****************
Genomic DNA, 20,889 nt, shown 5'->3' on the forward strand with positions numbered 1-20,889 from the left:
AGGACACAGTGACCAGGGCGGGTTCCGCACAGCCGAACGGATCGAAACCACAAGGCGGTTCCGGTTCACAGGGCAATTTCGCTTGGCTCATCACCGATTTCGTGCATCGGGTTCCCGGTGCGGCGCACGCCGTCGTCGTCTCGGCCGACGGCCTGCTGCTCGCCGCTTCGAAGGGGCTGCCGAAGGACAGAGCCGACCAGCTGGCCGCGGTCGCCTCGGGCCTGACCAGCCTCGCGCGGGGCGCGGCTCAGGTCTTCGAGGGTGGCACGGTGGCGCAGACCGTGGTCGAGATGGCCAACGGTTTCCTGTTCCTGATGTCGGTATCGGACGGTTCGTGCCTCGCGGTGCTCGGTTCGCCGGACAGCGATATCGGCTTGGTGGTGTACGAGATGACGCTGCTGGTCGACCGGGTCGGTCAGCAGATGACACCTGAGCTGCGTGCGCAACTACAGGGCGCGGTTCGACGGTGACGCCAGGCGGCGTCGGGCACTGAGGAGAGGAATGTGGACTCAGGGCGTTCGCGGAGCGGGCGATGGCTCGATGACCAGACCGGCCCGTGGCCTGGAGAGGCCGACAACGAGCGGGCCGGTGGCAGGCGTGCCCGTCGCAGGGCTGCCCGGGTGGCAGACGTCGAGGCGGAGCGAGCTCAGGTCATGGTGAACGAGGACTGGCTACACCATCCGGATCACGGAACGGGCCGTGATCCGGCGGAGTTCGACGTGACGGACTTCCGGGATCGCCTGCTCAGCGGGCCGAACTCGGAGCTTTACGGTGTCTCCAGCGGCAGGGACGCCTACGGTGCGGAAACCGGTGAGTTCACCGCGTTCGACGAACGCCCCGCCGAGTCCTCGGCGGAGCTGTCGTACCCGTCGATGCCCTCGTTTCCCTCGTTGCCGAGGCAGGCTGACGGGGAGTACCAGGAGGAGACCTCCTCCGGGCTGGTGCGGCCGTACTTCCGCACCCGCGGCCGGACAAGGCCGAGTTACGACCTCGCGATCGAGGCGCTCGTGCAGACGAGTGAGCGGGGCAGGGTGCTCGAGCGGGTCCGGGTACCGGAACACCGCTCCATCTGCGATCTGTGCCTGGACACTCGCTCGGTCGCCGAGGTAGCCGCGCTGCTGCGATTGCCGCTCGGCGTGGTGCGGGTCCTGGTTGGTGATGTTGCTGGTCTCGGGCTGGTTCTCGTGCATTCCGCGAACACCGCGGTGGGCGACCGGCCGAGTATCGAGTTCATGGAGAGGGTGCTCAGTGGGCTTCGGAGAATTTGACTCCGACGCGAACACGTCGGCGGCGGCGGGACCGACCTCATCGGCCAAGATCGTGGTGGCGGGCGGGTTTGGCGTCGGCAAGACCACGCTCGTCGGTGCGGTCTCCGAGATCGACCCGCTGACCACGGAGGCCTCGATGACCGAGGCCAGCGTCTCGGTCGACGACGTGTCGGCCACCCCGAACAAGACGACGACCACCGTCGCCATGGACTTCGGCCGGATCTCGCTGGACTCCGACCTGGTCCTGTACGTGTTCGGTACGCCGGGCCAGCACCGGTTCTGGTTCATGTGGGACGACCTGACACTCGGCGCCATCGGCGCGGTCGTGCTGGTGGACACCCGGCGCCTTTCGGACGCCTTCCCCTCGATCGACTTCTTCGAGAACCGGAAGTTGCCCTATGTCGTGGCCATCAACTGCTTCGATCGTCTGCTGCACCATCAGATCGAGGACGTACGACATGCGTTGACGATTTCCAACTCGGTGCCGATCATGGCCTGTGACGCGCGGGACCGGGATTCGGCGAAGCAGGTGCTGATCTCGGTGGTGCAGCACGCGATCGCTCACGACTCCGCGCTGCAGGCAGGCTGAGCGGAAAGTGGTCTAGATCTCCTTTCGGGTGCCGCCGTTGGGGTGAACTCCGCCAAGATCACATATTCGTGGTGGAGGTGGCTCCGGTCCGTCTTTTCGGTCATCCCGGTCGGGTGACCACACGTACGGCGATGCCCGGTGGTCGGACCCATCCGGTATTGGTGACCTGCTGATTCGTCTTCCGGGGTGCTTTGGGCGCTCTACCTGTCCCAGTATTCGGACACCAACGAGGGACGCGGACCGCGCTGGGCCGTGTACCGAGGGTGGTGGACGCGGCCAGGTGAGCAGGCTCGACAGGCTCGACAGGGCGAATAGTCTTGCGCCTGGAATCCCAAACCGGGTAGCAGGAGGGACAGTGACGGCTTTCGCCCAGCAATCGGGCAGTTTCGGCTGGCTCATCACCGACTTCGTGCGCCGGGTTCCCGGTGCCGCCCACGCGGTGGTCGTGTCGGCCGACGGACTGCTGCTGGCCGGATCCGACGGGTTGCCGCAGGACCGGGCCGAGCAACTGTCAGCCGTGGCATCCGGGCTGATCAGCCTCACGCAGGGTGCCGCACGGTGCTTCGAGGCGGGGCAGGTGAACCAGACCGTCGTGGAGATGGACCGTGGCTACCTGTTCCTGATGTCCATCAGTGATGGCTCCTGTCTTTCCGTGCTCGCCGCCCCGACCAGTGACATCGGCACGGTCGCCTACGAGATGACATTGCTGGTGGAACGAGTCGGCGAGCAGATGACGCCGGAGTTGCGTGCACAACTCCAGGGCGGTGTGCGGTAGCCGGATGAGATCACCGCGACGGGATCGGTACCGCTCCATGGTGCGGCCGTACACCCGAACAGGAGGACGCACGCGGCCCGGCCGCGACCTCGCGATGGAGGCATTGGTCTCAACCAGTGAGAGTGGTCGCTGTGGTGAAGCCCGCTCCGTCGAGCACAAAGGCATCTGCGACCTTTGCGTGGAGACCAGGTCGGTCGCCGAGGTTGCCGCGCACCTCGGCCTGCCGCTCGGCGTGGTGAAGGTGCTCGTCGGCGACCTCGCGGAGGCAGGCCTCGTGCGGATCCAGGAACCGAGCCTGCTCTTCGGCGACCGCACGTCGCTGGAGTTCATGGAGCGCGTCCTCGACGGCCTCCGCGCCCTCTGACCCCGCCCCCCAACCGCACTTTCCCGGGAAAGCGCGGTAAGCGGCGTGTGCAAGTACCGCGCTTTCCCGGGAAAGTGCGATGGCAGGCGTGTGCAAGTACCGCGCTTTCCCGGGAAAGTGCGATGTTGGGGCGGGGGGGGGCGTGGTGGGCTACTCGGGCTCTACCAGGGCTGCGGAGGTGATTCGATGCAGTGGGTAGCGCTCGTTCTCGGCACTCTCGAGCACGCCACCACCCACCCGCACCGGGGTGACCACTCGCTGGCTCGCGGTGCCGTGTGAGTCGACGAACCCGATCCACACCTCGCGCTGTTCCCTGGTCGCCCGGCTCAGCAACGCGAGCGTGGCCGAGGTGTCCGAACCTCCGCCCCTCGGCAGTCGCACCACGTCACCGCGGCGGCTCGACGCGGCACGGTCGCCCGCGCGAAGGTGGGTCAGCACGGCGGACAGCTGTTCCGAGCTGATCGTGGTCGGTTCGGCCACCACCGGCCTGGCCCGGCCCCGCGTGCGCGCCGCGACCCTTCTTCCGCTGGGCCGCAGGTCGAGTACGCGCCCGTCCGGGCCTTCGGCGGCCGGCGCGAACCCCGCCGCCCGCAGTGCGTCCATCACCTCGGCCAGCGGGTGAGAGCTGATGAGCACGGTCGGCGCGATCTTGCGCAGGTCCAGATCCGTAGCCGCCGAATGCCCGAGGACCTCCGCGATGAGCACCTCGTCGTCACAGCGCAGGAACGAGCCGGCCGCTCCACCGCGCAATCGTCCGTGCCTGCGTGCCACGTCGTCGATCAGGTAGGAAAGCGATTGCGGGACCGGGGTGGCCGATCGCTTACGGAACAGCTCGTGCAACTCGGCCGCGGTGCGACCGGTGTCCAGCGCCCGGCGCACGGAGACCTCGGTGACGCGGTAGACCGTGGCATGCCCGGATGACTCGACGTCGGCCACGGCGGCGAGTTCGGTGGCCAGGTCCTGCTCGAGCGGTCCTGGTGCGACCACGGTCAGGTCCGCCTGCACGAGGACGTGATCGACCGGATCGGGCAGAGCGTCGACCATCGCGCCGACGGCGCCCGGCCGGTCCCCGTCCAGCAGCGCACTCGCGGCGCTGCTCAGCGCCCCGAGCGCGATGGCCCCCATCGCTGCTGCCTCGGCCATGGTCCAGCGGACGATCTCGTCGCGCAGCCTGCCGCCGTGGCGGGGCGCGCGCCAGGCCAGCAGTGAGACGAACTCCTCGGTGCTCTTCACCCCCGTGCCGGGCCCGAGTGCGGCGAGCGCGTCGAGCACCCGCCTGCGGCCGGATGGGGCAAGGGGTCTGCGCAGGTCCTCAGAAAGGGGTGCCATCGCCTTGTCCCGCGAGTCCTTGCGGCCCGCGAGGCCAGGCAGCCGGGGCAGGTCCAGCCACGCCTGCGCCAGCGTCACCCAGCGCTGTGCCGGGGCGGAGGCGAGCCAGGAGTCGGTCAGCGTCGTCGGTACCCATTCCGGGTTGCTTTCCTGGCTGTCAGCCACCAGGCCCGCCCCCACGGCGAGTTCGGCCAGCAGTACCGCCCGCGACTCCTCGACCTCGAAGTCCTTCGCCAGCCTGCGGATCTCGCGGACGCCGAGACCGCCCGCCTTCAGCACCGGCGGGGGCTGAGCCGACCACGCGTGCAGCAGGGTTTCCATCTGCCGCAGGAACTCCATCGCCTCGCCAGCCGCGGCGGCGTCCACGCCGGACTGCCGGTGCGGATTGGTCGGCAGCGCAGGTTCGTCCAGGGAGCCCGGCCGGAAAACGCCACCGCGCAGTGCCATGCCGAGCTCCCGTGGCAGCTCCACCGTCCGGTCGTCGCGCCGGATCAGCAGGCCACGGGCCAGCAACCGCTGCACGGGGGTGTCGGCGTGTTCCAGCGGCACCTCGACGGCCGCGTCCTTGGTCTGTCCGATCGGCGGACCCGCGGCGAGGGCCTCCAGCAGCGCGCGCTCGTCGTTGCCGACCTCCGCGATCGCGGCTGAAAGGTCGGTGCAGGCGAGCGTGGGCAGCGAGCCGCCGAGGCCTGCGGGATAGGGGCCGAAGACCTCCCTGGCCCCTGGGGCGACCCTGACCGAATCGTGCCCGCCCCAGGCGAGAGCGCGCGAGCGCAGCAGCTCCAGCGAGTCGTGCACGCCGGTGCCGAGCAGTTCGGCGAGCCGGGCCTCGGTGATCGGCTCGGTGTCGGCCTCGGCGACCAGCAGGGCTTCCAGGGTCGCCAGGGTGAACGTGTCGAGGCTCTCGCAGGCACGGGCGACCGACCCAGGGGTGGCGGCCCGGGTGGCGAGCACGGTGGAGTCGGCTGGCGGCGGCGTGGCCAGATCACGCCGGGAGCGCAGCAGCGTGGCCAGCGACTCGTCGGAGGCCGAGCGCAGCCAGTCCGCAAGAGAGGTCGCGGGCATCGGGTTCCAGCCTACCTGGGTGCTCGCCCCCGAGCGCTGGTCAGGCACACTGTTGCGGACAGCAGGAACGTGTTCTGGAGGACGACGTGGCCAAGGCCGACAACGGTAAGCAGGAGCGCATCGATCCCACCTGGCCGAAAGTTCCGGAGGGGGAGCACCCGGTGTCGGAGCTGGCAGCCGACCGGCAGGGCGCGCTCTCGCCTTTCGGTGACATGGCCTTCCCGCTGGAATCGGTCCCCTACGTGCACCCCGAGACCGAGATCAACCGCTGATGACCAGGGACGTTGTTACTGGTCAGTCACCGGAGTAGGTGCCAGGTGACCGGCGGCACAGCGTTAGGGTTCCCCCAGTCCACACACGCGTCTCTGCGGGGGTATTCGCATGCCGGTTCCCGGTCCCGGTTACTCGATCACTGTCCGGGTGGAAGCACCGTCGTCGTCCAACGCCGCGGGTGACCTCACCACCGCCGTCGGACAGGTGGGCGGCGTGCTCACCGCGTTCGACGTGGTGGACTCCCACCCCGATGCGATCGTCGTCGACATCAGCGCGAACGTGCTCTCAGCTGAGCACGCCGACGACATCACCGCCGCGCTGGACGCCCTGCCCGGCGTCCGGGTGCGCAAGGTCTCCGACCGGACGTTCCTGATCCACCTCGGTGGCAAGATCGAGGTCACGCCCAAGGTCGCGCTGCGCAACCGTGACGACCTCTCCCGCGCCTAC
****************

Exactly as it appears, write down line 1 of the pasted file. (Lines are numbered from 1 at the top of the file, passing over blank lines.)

Genomic DNA, 20,889 nt, shown 5'->3' on the forward strand with positions numbered 1-20,889 from the left: